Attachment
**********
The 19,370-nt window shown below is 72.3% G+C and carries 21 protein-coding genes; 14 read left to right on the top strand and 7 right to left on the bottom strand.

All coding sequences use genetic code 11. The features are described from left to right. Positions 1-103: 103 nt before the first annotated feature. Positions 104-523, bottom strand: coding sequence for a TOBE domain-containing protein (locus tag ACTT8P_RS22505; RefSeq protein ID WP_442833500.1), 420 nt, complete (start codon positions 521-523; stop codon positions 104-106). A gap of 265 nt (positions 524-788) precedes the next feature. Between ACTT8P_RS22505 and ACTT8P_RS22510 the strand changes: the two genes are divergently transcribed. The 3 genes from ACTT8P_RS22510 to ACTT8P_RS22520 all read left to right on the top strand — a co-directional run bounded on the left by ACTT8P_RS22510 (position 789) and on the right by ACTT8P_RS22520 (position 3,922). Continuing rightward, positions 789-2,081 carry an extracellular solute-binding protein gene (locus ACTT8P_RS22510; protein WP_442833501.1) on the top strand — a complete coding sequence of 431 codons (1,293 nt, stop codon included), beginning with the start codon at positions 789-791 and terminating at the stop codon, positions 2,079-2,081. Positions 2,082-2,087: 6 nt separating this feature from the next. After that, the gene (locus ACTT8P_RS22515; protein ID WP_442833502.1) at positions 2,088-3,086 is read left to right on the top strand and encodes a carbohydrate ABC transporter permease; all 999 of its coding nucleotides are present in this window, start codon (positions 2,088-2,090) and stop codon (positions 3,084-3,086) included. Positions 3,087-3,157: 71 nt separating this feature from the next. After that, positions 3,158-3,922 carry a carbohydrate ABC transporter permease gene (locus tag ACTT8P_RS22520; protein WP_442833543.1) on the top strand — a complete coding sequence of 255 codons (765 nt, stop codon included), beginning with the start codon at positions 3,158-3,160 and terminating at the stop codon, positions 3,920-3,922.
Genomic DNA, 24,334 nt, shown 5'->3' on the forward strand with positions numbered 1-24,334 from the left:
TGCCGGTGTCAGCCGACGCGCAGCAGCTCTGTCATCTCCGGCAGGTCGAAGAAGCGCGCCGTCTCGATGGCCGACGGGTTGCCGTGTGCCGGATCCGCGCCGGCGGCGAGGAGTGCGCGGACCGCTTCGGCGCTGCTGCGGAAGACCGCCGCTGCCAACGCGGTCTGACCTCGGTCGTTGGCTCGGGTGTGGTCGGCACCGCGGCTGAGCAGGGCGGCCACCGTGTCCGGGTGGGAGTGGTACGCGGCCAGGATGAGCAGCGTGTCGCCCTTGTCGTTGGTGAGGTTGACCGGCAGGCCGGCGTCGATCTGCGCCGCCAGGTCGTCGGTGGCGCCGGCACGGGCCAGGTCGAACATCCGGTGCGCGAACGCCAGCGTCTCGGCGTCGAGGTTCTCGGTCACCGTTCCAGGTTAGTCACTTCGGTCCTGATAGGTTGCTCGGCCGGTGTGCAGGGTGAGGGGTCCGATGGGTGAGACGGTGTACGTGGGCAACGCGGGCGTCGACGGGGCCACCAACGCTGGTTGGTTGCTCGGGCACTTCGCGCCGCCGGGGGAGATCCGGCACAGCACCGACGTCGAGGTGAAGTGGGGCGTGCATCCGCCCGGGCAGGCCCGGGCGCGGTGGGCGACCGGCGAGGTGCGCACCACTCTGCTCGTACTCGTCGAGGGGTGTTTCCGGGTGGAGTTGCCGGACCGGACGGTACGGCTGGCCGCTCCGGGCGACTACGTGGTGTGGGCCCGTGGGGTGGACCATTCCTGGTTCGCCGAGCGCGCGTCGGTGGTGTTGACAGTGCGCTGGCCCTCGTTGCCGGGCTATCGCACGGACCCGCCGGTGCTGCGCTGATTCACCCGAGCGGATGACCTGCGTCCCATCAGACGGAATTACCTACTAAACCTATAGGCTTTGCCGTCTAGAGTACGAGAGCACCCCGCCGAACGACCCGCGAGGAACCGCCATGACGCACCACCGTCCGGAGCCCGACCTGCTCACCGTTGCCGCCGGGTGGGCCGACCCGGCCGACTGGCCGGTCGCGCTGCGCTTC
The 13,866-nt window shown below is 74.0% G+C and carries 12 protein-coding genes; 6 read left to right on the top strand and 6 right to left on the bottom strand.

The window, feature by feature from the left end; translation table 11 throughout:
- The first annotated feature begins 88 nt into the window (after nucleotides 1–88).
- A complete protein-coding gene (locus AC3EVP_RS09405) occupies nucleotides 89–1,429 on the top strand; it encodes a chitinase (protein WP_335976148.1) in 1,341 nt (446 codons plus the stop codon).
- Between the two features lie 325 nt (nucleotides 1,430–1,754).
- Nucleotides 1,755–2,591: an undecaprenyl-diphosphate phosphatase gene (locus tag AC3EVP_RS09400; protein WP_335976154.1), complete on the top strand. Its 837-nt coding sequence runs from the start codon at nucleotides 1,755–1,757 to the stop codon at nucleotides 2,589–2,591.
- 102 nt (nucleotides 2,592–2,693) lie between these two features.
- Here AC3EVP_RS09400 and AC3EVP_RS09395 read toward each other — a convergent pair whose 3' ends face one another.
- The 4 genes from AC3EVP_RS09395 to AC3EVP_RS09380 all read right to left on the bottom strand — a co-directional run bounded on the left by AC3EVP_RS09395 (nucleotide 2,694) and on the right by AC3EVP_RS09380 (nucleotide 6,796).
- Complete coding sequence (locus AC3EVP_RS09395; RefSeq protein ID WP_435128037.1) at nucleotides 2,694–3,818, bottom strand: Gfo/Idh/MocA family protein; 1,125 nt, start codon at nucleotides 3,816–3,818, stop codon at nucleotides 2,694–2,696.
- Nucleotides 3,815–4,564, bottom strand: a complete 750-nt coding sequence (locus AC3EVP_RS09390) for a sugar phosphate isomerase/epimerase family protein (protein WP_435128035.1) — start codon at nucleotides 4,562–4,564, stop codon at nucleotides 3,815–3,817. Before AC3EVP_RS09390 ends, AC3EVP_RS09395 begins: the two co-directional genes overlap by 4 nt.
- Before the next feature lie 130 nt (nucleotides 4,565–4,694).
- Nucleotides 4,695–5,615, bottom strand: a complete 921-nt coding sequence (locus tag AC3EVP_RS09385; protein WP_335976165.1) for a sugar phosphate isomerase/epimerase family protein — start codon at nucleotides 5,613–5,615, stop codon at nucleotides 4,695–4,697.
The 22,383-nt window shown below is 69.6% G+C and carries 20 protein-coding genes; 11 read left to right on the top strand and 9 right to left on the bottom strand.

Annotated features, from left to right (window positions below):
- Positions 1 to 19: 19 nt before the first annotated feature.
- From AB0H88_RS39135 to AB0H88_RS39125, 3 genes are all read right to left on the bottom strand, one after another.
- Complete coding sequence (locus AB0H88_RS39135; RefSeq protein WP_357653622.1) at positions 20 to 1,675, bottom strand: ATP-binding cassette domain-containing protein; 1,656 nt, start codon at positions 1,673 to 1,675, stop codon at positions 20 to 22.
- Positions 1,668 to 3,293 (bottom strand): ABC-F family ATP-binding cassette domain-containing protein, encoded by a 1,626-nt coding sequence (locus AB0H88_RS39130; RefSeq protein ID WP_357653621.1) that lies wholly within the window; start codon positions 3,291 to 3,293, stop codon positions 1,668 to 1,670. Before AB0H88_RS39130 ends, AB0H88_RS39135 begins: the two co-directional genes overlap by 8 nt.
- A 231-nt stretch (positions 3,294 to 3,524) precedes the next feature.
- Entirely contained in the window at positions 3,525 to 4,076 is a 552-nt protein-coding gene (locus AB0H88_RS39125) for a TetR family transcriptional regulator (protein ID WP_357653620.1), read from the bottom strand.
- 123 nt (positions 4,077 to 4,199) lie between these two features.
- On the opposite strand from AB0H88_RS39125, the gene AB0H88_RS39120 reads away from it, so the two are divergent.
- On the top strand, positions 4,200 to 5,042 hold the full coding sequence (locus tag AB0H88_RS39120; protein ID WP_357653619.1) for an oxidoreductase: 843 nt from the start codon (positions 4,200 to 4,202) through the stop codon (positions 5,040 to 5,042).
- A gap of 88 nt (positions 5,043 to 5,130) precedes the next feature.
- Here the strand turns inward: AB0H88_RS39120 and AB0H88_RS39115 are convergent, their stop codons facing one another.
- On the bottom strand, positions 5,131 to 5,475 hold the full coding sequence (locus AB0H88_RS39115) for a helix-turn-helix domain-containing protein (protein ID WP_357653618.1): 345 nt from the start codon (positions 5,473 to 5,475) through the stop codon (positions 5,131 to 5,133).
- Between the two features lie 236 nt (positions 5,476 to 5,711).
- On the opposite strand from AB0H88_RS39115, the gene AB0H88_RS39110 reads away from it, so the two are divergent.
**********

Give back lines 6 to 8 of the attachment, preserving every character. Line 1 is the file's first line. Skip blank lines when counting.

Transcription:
The window, feature by feature from the left end; translation table 11 throughout:
- The first annotated feature begins 88 nt into the window (after nucleotides 1–88).
- A complete protein-coding gene (locus AC3EVP_RS09405) occupies nucleotides 89–1,429 on the top strand; it encodes a chitinase (protein WP_335976148.1) in 1,341 nt (446 codons plus the stop codon).